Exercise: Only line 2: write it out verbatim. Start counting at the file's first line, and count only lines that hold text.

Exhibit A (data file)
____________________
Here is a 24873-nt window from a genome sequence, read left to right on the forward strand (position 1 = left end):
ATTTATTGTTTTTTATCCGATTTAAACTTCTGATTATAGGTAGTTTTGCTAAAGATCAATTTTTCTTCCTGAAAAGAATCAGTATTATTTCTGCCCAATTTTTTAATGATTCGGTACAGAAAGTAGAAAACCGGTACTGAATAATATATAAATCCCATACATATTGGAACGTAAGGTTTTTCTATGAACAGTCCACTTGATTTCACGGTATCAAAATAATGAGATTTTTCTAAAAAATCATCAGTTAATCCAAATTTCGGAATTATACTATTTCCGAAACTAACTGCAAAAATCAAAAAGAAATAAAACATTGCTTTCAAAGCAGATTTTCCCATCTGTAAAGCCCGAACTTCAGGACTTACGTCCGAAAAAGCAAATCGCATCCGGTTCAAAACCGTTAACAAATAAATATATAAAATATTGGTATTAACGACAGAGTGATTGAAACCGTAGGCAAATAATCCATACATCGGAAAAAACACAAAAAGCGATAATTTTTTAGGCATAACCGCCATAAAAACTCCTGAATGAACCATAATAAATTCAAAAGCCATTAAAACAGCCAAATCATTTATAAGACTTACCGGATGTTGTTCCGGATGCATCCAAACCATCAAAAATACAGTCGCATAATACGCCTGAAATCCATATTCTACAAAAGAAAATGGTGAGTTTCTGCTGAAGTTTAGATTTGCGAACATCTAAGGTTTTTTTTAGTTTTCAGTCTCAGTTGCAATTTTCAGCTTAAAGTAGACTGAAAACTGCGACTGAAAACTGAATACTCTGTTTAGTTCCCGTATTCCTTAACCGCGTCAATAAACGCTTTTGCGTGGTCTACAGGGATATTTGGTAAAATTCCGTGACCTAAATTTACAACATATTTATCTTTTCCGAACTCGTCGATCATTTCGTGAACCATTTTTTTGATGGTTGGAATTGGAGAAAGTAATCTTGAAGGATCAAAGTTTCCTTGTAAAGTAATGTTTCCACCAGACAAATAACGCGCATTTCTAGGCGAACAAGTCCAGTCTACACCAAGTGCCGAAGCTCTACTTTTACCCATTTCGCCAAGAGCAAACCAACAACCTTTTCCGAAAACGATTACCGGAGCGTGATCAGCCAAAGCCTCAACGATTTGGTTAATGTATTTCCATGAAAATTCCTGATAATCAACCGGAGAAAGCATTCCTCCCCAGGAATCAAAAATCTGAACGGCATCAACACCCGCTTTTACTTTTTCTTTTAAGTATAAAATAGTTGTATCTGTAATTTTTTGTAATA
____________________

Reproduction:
ATTTATTGTTTTTTATCCGATTTAAACTTCTGATTATAGGTAGTTTTGCTAAAGATCAATTTTTCTTCCTGAAAAGAATCAGTATTATTTCTGCCCAATTTTTTAATGATTCGGTACAGAAAGTAGAAAACCGGTACTGAATAATATATAAATCCCATACATATTGGAACGTAAGGTTTTTCTATGAACAGTCCACTTGATTTCACGGTATCAAAATAATGAGATTTTTCTAAAAAATCATCAGTTAATCCAAATTTCGGAATTATACTATTTCCGAAACTAACTGCAAAAATCAAAAAGAAATAAAACATTGCTTTCAAAGCAGATTTTCCCATCTGTAAAGCCCGAACTTCAGGACTTACGTCCGAAAAAGCAAATCGCATCCGGTTCAAAACCGTTAACAAATAAATATATAAAATATTGGTATTAACGACAGAGTGATTGAAACCGTAGGCAAATAATCCATACATCGGAAAAAACACAAAAAGCGATAATTTTTTAGGCATAACCGCCATAAAAACTCCTGAATGAACCATAATAAATTCAAAAGCCATTAAAACAGCCAAATCATTTATAAGACTTACCGGATGTTGTTCCGGATGCATCCAAACCATCAAAAATACAGTCGCATAATACGCCTGAAATCCATATTCTACAAAAGAAAATGGTGAGTTTCTGCTGAAGTTTAGATTTGCGAACATCTAAGGTTTTTTTTAGTTTTCAGTCTCAGTTGCAATTTTCAGCTTAAAGTAGACTGAAAACTGCGACTGAAAACTGAATACTCTGTTTAGTTCCCGTATTCCTTAACCGCGTCAATAAACGCTTTTGCGTGGTCTACAGGGATATTTGGTAAAATTCCGTGACCTAAATTTACAACATATTTATCTTTTCCGAACTCGTCGATCATTTCGTGAACCATTTTTTTGATGGTTGGAATTGGAGAAAGTAATCTTGAAGGATCAAAGTTTCCTTGTAAAGTAATGTTTCCACCAGACAAATAACGCGCATTTCTAGGCGAACAAGTCCAGTCTACACCAAGTGCCGAAGCTCTACTTTTACCCATTTCGCCAAGAGCAAACCAACAACCTTTTCCGAAAACGATTACCGGAGCGTGATCAGCCAAAGCCTCAACGATTTGGTTAATGTATTTCCATGAAAATTCCTGATAATCAACCGGAGAAAGCATTCCTCCCCAGGAATCAAAAATCTGAACGGCATCAACACCCGCTTTTACTTTTTCTTTTAAGTATAAAATAGTTGTATCTGTAATTTTTTGTAATA